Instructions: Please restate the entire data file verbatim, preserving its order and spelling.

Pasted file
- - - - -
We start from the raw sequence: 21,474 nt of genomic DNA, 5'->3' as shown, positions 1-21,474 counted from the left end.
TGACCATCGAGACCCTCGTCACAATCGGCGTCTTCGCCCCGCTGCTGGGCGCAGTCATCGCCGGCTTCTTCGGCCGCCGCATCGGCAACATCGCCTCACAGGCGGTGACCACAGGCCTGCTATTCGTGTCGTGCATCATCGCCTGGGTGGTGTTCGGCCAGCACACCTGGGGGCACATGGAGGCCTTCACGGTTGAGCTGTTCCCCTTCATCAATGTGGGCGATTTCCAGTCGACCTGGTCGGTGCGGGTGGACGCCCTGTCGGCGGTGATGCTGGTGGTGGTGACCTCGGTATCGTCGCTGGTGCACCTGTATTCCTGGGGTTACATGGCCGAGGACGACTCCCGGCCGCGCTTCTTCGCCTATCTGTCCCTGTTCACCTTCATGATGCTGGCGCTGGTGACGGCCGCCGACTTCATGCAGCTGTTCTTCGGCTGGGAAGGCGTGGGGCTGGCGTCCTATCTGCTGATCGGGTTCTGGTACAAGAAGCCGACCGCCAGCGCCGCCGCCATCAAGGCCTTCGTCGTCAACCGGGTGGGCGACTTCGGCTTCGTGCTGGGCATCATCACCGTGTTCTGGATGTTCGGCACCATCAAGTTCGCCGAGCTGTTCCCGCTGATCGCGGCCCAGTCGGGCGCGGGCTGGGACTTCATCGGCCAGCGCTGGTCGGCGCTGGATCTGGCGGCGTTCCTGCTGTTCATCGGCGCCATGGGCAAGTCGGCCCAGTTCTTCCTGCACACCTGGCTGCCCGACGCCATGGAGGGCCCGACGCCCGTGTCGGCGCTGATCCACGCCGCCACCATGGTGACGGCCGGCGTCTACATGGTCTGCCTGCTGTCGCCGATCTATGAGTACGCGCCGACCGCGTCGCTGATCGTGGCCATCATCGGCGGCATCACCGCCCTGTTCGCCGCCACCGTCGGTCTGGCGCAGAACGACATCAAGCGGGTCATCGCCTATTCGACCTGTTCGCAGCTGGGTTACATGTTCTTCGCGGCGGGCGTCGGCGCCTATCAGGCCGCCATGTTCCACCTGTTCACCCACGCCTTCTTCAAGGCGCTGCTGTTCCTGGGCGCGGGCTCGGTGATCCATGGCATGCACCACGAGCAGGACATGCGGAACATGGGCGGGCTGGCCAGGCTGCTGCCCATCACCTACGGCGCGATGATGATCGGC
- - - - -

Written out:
We start from the raw sequence: 21,474 nt of genomic DNA, 5'->3' as shown, positions 1-21,474 counted from the left end.
TGACCATCGAGACCCTCGTCACAATCGGCGTCTTCGCCCCGCTGCTGGGCGCAGTCATCGCCGGCTTCTTCGGCCGCCGCATCGGCAACATCGCCTCACAGGCGGTGACCACAGGCCTGCTATTCGTGTCGTGCATCATCGCCTGGGTGGTGTTCGGCCAGCACACCTGGGGGCACATGGAGGCCTTCACGGTTGAGCTGTTCCCCTTCATCAATGTGGGCGATTTCCAGTCGACCTGGTCGGTGCGGGTGGACGCCCTGTCGGCGGTGATGCTGGTGGTGGTGACCTCGGTATCGTCGCTGGTGCACCTGTATTCCTGGGGTTACATGGCCGAGGACGACTCCCGGCCGCGCTTCTTCGCCTATCTGTCCCTGTTCACCTTCATGATGCTGGCGCTGGTGACGGCCGCCGACTTCATGCAGCTGTTCTTCGGCTGGGAAGGCGTGGGGCTGGCGTCCTATCTGCTGATCGGGTTCTGGTACAAGAAGCCGACCGCCAGCGCCGCCGCCATCAAGGCCTTCGTCGTCAACCGGGTGGGCGACTTCGGCTTCGTGCTGGGCATCATCACCGTGTTCTGGATGTTCGGCACCATCAAGTTCGCCGAGCTGTTCCCGCTGATCGCGGCCCAGTCGGGCGCGGGCTGGGACTTCATCGGCCAGCGCTGGTCGGCGCTGGATCTGGCGGCGTTCCTGCTGTTCATCGGCGCCATGGGCAAGTCGGCCCAGTTCTTCCTGCACACCTGGCTGCCCGACGCCATGGAGGGCCCGACGCCCGTGTCGGCGCTGATCCACGCCGCCACCATGGTGACGGCCGGCGTCTACATGGTCTGCCTGCTGTCGCCGATCTATGAGTACGCGCCGACCGCGTCGCTGATCGTGGCCATCATCGGCGGCATCACCGCCCTGTTCGCCGCCACCGTCGGTCTGGCGCAGAACGACATCAAGCGGGTCATCGCCTATTCGACCTGTTCGCAGCTGGGTTACATGTTCTTCGCGGCGGGCGTCGGCGCCTATCAGGCCGCCATGTTCCACCTGTTCACCCACGCCTTCTTCAAGGCGCTGCTGTTCCTGGGCGCGGGCTCGGTGATCCATGGCATGCACCACGAGCAGGACATGCGGAACATGGGCGGGCTGGCCAGGCTGCTGCCCATCACCTACGGCGCGATGATGATCGGC